-Under what name?
Not as Eva Smith?
- No.
Nor as Daisy Renton.
- As what, then?
Missus Birling.
What did you say?
- Pardon?
You called yourself
Missus Birling just now.
I'm sorry? - That's not your
husband's name, is it?
No. -But you know that it is mine?
No! - If you come here for the express
purpose of being impertinent...
No. It was the first name I thought of.
I worked at Birling's once.
What is your husband's name.
I can't say.
You can't say!
In fact, you're not
married at all, are you?
So your whole story about a husband
who deserted you is quite false, isn't it?
Tissue of lies.
Have you tried to get work?
I can't get work.
- Why not?
I can't say.
If you don't confide in us
we can't help you, can we?
Now, why can't you work?
I'm going to have a baby.
Come along, my dear.
You must sit down.
There are plenty of chairs.
Sit down now.
-Thank you m'am
There are certain circumstances
in which it is prudent to be
seated as much as possible.
May we now proceed, Missus Livson?
- Oh, do.
Now, this man. Why must
you lie about him?
I didn't want to bring him into it.
Why not?
He didn't mean any harm, he was
just silly and wild.
Sometimes he drank too much.
Why don't you make him marry you?
In my opinion you should be
compelled to marry him.
It isn't that he won't marry
me, we just couldn't.
We're not of the same class.
This's ridiculous...
A girl in your position can't
afford these fine airs and scruples.
You don't mind coming
begging for charity,
why not go to this drunken
young idler, whoever he is?
Make him support you.
He did. He gave me money.
And now he won't give you anymore?
He would, but I can't take it.
This young ne'er-do-well,
because of your high-falutin' notions,
is to escape the
consequences of his actions,
and shift hist responisbility onto a
charitable organization such as this.
I think the members of this
committee will agree with me
that it would be monstrous
were I to recommend
the expenditure of our
funds in such a way.
In my opinion he should
be publicly exposed.
If you want help, young woman,
go to him.
So I think I was perfectly justified in advising
my committee not to allow her claim.
And you still think that?
I'm sorry she should've come to
such a horrible end, but
I accept no blame for it at all.
Tell me who, who do you say
is to blame, then?
First, the girl herself.
By letting father and me have her
chucked out of her jobs?
Secondly, I blame the young man.
He ought to be dealt with very severely.
If the girl's death is due to anybody,
then it's due to him.
Ah, then he's the chief
culprit anyhow? - Certainly.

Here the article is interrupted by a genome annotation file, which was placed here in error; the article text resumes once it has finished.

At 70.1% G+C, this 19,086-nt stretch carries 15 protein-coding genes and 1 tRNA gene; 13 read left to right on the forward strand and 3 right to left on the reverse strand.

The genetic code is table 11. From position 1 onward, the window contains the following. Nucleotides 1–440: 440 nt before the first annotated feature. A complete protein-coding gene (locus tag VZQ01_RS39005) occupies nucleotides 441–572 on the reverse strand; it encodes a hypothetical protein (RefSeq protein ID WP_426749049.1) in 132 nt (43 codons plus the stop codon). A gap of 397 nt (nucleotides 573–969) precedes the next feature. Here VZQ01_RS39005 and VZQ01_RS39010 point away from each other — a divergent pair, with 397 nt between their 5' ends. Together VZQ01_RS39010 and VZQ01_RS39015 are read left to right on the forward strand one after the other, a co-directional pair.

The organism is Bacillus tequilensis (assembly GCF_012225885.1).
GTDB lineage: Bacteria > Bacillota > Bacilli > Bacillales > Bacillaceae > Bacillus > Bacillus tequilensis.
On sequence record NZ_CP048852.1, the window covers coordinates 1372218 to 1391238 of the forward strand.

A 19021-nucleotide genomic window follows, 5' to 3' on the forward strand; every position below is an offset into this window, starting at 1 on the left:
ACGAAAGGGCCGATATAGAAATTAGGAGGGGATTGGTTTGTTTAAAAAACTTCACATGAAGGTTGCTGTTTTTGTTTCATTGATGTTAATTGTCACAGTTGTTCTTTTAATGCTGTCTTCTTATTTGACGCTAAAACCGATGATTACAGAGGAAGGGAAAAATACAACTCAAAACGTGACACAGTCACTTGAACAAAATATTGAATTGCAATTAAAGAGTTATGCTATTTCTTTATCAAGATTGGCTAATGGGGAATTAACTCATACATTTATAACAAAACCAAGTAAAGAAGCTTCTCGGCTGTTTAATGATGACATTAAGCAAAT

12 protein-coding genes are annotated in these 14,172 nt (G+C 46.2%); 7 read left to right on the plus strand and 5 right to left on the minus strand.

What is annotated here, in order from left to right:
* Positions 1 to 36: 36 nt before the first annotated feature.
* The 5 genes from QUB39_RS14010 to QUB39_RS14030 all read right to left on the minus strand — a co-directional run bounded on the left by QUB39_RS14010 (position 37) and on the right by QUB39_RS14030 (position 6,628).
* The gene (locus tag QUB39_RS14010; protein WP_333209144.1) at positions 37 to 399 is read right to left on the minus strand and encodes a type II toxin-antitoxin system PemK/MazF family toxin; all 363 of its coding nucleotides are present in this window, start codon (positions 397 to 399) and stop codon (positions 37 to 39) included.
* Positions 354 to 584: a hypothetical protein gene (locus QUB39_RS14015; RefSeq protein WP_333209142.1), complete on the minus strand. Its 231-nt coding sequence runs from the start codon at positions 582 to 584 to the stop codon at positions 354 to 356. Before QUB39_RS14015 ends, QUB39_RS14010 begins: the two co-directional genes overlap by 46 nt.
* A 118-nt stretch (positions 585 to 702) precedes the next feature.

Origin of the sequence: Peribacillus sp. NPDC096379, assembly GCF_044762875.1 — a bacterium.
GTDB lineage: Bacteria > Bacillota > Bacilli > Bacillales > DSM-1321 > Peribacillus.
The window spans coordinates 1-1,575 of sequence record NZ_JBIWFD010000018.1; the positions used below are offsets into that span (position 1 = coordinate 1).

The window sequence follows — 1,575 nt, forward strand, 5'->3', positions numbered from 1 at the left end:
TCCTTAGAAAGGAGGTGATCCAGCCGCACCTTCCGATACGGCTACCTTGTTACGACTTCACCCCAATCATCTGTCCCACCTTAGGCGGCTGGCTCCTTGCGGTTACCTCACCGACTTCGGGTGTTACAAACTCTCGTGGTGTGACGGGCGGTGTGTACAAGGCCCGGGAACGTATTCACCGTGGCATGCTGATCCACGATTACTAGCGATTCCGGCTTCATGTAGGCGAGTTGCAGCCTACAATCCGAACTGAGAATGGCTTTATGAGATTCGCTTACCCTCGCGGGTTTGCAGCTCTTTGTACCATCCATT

In that case, he's responsible for the
whole thing. The girl's death, everything.
He ought to be dealt with very severely.
Mother, please stop. - You're behaving
like a hysterical child, my Sheila.
And if you would take steps
to find this young man,
make him admit his responsibilities
instead of staying here and asking
quite unnecessary questions,
then you really would
be doing your duty.
Don't worry Missus Birling,
I'll do my duty.
Now perhaps you'd like to
say goodnight. - Not yet. I'm waiting.
Waiting? For what?
- To do my duty.
Oh mother, can't you see?
Are you suggesting... My boy....
If it was, Missus Birling, we know
what to do. You just told us.
Yes, but.... Look here, inspector!
Mother, I begged and begged you to stop.
I don't believe it.
I won't believe it.
Come in, Mister Birling.
- What?
I think I heard your son come in.
I didn't hear anything.
Oh, yes. There he is.
You know, don't you?
I don't know anything.
Not anymore.
Mother's been blaming everything on
the young man who got this girl into trouble.
Saying you shouldn't escape, and
should be made an example of.
That's enough, Sheila.
You haven't made it any easier for me,
have you, mother?
You're not like that!
Mother, what's the use of pretending?
If you had any sense of loyalty you...
Father, you don't have
to talk to Sheila like that.
Hold your tongue!
I've had about enough.
- One moment please.
You'll have plenty of time to adjust
family relationships after I've gone.
Because now, Mister Birling,
I'd like to ask your son
about his association
with Eva Smith.
Sheila, take your mother
into the dining room.
Father, I want to hear-
- You heard what I said.
Go on Sibil.
Could I have a drink first?
No you don't!
- Yes.
I know I know, this is your house
and he's your son, but look at him.
This is one time he needs a drink.
- Alright, go on.
Now when did you first meet this girl?
It was one night last winter.
I'd been out with some of the
chaps, I was a bit squiffy, I...
It was late but I didn't
want to go home.
So for some reason I don't
know why I, I got on a tram.
Nevermind about trams, go on!
Fares, please.
Fares, please.
How much? - Well that depends on
how far you're going, doesn't it?
Not too far. We mustn't overdo it.
That's nice, but you're the one
that's been overdoing it.
Come on, we'll call
it toppence then.
Yes. Yes that's very reasonable.
Here you are, and I want 19 and
10 pence of change.
Well I haven't got 19 and 10 pence.
Stop trying to make a fool of me.